The government quietly raised the national debt ceiling by Ksh 1 trillion to Ksh 10 trillion.
National Treasury Cabinet Secretary Ukur Yatani raised the cap by exploiting the provisions of the Public Financial Management (National Government) (Amendment) Regulations 2022.
In a Special Gazette notice dated Thursday, May 26, Yattani raised the country’s debt limit to help finance the budget deficit of over Ksh 400 billion.
This action by Yatani follows the amendment of Regulation 26 of the Public Financial Management Regulation Act (2015).
Treasury Cabinet Secretary Ukur Yatani
“Regulation 26 of the Public Financial Management (National Government) Regulations 2015 is amended in sub-regulation 1 by deleting paragraph (c) and substituting: in accordance with the provision of Regulation 50 (2 ) of the law, public debt shall not exceed Ksh 10 trillion,” the notice read in part.
Yatani’s proposed regulations will be up for debate in the National Assembly when parliamentarians sit down to debate the contents of the entire proposal.
Talk to TNZT.co.keFinance expert and CEO of Somakazi, Nicholas Gachara, said raising the ceiling will have both positive and negative effects on the country’s finances.
Gachara explained that if the new debt ceiling will be used to secure loans that will be directed towards development projects, then there is no need for alarm as most TNZT will be the ultimate beneficiaries.
He noted that such development projects will benefit TNZT through job creation. He argued, however, that taking out loans to meet recurrent expenses would be detrimental to the country in the long run.
“Debt is a double-edged sword, if it is to be used for development it would be good debt. If it is used to meet recurrent expenditures such as civil servants’ salaries, then it becomes bad debt. Recurrent expenditure should be covered by revenue collected internally through taxes,” he said.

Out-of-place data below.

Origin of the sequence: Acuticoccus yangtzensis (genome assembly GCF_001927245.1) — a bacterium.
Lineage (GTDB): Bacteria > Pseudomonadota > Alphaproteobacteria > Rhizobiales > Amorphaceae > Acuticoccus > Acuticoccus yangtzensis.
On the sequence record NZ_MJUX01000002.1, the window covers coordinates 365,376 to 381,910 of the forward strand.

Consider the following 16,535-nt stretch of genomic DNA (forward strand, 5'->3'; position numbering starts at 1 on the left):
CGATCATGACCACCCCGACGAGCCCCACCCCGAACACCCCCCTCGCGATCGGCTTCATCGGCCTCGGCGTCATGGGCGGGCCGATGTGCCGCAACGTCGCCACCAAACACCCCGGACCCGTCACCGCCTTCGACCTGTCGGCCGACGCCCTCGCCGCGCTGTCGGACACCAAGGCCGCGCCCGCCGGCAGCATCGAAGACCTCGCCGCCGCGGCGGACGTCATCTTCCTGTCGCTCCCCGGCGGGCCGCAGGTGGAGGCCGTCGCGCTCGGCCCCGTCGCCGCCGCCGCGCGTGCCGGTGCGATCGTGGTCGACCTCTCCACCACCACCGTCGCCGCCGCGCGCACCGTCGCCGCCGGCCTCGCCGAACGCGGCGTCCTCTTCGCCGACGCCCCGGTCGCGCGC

The CEO of Somakazi pointed out that the long-term effect of raising the debt ceiling will increase the cost of living. He explained that by offsetting the debt, the government could resort to raising taxes in an effort to generate more revenue through an expanded tax base.
He felt that if the state took more dollar loans, it might find it difficult to repay due to the scarcity of dollars and the fluctuating and parallel exchange rates. This, he says, could force the government to pay higher interest rates.
“I am worried that in the future Kenya may find it difficult to pay the international debt especially if we are going to go for dollar denominated loans.
“The parallel rates, where the entities it borrows from may have a higher exchange rate than what the country offers, may put pressure on the state. It will also increase the cost of living as we import the majority of items in exchange rates,” he said. declared.
Gachara added that stretching the borrowing limit will further increase the country’s debt-to-gross domestic product (GDP) ratio from the current 68.1%. This, he said, threatens the country’s borrowing limit.
“The current debt to GDP ratio is approaching 70% because the Kenyan economy is valued at Ksh 13-14 trillion and they want to increase the debt to Ksh 10 trillion which would bring it closer to 100%” , he added.
Nairobi residents pictured in the National Archives of Kenya section of the Nairobi CBD.